Barbara Kingsolver wins Women's Prize for Fiction with Appalachian novel 'Demon Copperhead'

Author Barbara Kingsolver attends the 2023 Women's Prize For Fiction Winner's Ceremony, in London, Wednesday, June 14, 2023. American novelist Barbara Kingsolver won the prestigious Womens Prize for Fiction for a second time Wednesday with Demon Copperhead, the Dickens-inspired tale a boy's struggle against the odds. (Ian West/PA via AP) (Ian West, PA)

LONDON – American novelist Barbara Kingsolver won the prestigious Women’s Prize for Fiction Wednesday with “Demon Copperhead,” the Dickens-inspired tale of a boy's struggle against the odds in a corner of America scarred by opioid addiction.

Kingsolver's Appalachian coming-of-age tale was announced as winner of the 30,000 pounds ($38,000) award at a ceremony in London.

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Kingsolver, 68, also won the 2023 Pulitzer Prize for fiction for the novel, which transplants Charles Dickens’ “David Copperfield” to modern-day southwest Virginia, where the author lives.

It was a second victory for Kingsolver, who previously won the Women’s Prize in 2010 for “The Lacuna.”

“Lightning strikes twice,” she said as she accepted the award.

Kingsolver said she wrote the book to tell stories from a part of the United States — the mountainous Appalachia region — that is often overlooked or regarded as “just a joke.”

“We're the last demographic in the U.S. that progressive people are allowed to laugh at," Kingsolver told The Associated Press. "And we're mad about it.”

Kingsolver has long woven social issues into her novels, which include “The Bean Trees” and “The Poisonwood Bible,” and helped establish the PEN/Bellwether Prize for Socially Engaged Fiction. Oprah Winfrey chose “Demon Copperhead” for her book club last year.

Journalist Louise Minchin, who chaired the Women’s Prize judging panel, said the winning novel was “a towering, deeply powerful and significant book.”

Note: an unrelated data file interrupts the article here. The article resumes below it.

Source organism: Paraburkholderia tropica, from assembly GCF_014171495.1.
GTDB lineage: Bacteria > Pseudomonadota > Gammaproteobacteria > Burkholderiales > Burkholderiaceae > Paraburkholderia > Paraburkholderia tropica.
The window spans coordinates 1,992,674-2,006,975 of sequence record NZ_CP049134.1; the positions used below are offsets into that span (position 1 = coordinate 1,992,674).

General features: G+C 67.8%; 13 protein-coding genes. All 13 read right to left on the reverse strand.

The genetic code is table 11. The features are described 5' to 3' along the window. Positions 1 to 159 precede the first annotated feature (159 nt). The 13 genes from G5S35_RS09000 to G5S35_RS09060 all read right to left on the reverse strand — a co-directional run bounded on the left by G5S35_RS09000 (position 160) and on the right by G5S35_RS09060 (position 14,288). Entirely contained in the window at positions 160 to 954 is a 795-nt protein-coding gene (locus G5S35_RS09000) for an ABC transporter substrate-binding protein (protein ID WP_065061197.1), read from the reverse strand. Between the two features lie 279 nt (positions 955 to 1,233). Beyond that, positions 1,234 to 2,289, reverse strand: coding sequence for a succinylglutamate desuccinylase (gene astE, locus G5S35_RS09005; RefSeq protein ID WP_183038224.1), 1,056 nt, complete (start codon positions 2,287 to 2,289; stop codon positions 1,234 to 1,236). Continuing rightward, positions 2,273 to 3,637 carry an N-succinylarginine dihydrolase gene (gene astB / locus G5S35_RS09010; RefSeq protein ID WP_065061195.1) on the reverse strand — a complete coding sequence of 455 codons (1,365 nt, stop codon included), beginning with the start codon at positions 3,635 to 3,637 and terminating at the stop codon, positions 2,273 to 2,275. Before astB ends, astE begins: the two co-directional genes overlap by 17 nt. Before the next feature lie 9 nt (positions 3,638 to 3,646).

“’Demon Copperhead’ tackles universal themes – from addiction and poverty, to family, love, and the power of friendship and art,” Minchin said. “It packs a triumphant emotional punch, and it is a novel that will withstand the test of time.”

Kingsolver said the book came from a desire “to tell the story of this place where I live and what has been done to it."

“Appalachia has been so particularly exploited, almost treated as an internal colony,” she said, calling the opioid epidemic “one more turn in this exploitation trade.”

“It’s a hard story to tell. And I really spent years thinking that it was totally impossible. And then it dawned on me that that’s just what Charles Dickens did. Why not tell his story, in my voice, in my place?"

Kingsolver said she didn't think the great novelist, who chronicled the extremes of poverty and wealth in Victorian Britain, would mind her borrowing his plot.

“I love his anger, and I felt him saying, ‘Do this,'" she said.

Kingsolver beat five other Women’s Prize finalists, including Maggie O’Farrell’s Italian Renaissance tale “The Marriage Portrait” and Laline Paull’s dolphin drama “Pod.”

Founded in 1996, the prize is open to female English-language writers from any country. Previous winners include Zadie Smith, Tayari Jones and Susanna Clarke. Last year’s prize went to Canadian-American novelist Ruth Ozeki for “The Book of Form and Emptiness.”

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